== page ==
Why are my geranium leaves turning red? Experts reveal 3 mistakes you might be making

Avoid this common geranium problem

Red geraniums in a rustic pot on a wooden table on balcony
(Image credit: Getty Images)

It's flowering season for geraniums, and it's easy to see why they make such popular plants in the garden. 'But why are my geranium leaves turning red?', you might ask.

Well, it's a more common problem than you might think, and it has a lot to do with simple watering mistakes.

'When geranium leaves start to turn red, it indicates that something is wrong and the plant is under stress,' advises John Clifford, director at Gardenstone. 'Although the bright red leaves have a beautiful appearance, it's crucial that the issue is addressed in order for the geranium to return to full health.'

So, if you've nailed how to grow geraniums and are looking to solve this popular issue with the plant, you've come to the right place.

John Clifford
John Clifford

John Clifford is a director of Gardenstone, a leading garden landscaping retailer based in the UK. With over 30 years in the gardening industry and continual work alongside The National Trust, John has amassed an extensive range of gardening and planting knowledge. Alongside his younger son, John has built a strong reputation for Gardenstone as a trusted source for both high-quality garden products and expert gardening advice.

Why are my geranium leaves turning red?

Purple geraniums and leaves

(Image credit: Getty Images)

If your geranium leaves are turning red, the plant is likely stressed.

The list of potential stressors is long, but we've asked the experts for the most likely suspects.

Red geraniums in a rustic pot on a wooden table on balcony

(Image credit: Future PLC/Polly Eltes Photography)

1. Your geraniums have a nutrient deficiency

'Geranium leaves change colour when they lack nutrients,' says Monique Gudgeon, garden director at Sculpture by the Lakes.

The missing nutrients are likely magnesium and phosphate, but luckily, a wide range of feeds exist to counteract the deficiency.

'If you notice discolouration on your geranium leaves, make sure you water the plant and provide it with plenty of feed,' advises Monique. 'It’s important to remember that geraniums in a pot rely solely on you for water and nutrition – it’s best to water and feed it once a week.'

Monique Gudgeon from Sculpture by the Lakes with dog
Monique Gudgeon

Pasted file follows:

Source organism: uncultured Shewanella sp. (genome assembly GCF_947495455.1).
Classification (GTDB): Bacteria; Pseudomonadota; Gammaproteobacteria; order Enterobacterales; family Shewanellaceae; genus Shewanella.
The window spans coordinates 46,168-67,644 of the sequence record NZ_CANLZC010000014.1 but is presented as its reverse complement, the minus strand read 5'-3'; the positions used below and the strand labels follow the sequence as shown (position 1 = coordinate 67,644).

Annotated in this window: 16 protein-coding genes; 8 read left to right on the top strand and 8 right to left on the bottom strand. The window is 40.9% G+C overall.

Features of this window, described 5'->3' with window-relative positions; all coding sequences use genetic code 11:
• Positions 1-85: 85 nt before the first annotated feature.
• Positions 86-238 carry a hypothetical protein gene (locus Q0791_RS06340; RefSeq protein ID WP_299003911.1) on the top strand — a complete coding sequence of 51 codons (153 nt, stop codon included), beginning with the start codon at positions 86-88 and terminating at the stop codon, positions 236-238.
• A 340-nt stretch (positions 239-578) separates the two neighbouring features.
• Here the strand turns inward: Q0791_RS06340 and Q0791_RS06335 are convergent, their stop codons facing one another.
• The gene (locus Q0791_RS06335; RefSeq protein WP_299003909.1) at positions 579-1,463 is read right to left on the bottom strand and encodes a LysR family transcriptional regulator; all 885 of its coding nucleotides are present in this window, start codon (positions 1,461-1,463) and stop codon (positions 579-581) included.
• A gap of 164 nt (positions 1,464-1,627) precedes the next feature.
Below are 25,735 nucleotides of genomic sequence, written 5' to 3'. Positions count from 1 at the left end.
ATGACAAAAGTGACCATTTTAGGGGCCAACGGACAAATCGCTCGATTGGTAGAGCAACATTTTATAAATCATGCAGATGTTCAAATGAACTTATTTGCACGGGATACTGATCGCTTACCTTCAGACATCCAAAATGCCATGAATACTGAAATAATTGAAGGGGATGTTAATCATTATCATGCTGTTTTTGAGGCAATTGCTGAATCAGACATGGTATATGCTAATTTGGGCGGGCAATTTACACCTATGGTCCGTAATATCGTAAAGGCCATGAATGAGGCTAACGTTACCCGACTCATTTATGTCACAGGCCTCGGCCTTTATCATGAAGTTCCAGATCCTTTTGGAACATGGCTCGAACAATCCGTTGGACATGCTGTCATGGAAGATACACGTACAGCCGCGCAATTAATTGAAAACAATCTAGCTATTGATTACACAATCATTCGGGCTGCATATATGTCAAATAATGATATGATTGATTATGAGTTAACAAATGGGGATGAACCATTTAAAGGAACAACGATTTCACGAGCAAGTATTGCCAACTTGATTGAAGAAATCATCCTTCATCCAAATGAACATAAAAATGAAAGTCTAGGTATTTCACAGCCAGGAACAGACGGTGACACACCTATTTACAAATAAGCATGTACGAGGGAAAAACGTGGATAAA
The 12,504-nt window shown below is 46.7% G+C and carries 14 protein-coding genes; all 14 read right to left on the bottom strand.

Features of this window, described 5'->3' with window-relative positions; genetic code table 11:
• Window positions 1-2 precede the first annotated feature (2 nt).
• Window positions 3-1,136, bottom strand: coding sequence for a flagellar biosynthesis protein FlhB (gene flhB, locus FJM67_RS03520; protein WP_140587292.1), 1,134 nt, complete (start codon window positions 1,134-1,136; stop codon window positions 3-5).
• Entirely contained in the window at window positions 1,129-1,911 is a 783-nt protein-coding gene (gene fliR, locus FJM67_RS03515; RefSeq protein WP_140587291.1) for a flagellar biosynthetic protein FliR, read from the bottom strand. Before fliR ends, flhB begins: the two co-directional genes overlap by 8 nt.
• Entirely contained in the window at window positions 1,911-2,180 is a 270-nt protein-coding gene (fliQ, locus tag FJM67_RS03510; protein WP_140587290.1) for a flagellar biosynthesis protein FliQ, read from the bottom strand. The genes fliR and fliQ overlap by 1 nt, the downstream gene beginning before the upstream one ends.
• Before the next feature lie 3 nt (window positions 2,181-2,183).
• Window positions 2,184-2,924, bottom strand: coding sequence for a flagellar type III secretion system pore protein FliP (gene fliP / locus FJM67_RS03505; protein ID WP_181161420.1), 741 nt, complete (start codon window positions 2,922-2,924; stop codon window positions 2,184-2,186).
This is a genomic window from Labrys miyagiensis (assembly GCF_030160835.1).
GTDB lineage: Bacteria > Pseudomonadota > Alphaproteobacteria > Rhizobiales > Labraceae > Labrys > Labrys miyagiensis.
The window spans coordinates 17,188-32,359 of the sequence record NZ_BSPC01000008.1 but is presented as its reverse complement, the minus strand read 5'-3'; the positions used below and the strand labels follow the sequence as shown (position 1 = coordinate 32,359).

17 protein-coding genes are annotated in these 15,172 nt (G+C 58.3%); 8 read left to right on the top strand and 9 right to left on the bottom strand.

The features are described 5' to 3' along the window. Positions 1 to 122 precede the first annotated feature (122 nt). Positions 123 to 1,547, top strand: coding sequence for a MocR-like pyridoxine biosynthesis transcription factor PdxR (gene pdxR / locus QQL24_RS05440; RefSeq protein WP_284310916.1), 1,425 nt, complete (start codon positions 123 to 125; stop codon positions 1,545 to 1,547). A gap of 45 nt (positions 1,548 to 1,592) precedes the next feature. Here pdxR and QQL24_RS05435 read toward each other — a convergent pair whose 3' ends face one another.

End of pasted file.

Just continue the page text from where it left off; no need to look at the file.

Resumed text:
What you'll need

2. You're overwatering your geraniums

Overwatering is easily done - and if you're wondering if you can overwater plants in the summer, the answer might surprise you.

'I recommend two thorough waters a week, but be careful not to overwater as this can also affect the health of the plant,' advises John.

Knowing the signs of an overwatered geranium can help you make changes before it's too late for the plant.

According to John, the symptoms are noticeable: 'When geraniums are overwatered, their leaves start to turn limp and yellow. The roots will also start to rot.'

3. You're not watering them enough

On the other side of the coin, underwatering can be an alternative reason why your geranium leaves are turning red.

In some cases, red geranium leaves can actually be a sign of inadequate watering,' says John. 'To rule this out, you can look out for curling of the leaves and check at the base of your geranium. If the soil is parched, it might be a good idea to water the plant more regularly.'

A closeup of potted flowers on the windowsill, including geraniums and pelargoniums

(Image credit: Future PLC/Polly Eltes Photography)


Why are my geranium leaves changing colour?

Yellow geranium leaves are another common geranium issue. Besides watering mistakes, there is another likely culprit for yellowing geranium leaves.

'Geranium leaves will likely start to change colour due to a lack of sunlight,' explains John from Gardenstone. 'Geraniums are sun-loving plants, so they need to be planted in a full-sun area of your garden that is free from shade.'

How can you tell the difference between an overwatered geranium and an underwatered geranium?

'If you stick your finger in the soil around your geranium and it’s dry, that is usually a sign that it needs water,' Says Monique from Sculpture by the Lakes. Additionally, you can lift the pot and feel its weight. If it's noticeably light, this can also mean that it’s dry.'

'On the other hand, overwatered geraniums will have slimy roots and damp soil.'

You can also tell the difference between an overwatered geranium and an underwatered geranium by looking at the leaves.

'Overwatered geraniums can be identified by their yellow limp leaves,' explains John from Gardenstone. 'Although underwatered geraniums may also have yellow leaves, they will likely have curled edges instead of being limp due to their dry roots.'

Red geranium leaves are more common than you think, but with a few changes to the way you care for the plants, you could avoid the issue altogether.

Sophie King
Gardens Editor

I joined the Ideal Home team as Gardens Editor in June 2024. After studying English at Royal Holloway, University of London, I began writing for Grow Your Own, which spurred on my love of gardening. I’ve tried growing almost every vegetable under the sun, and I have a soft spot for roses and dinnerplate dahlias.

As Gardens Editor, I’m always on the lookout for the latest garden trend. I love sharing growing hacks for every space, from herbaceous borders to balconies.

When I haven’t got my hands in the soil, I can be found curled up on the sofa with my cat and a good book.